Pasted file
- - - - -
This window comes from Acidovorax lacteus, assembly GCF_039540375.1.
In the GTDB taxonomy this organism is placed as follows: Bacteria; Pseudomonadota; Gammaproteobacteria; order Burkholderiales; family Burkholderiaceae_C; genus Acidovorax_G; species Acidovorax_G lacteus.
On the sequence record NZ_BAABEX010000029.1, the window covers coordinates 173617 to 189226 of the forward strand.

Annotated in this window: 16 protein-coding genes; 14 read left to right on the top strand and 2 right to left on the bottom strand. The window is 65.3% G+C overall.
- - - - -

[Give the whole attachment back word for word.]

This window comes from Acidovorax lacteus, assembly GCF_039540375.1.
In the GTDB taxonomy this organism is placed as follows: Bacteria; Pseudomonadota; Gammaproteobacteria; order Burkholderiales; family Burkholderiaceae_C; genus Acidovorax_G; species Acidovorax_G lacteus.
On the sequence record NZ_BAABEX010000029.1, the window covers coordinates 173617 to 189226 of the forward strand.

Annotated in this window: 16 protein-coding genes; 14 read left to right on the top strand and 2 right to left on the bottom strand. The window is 65.3% G+C overall.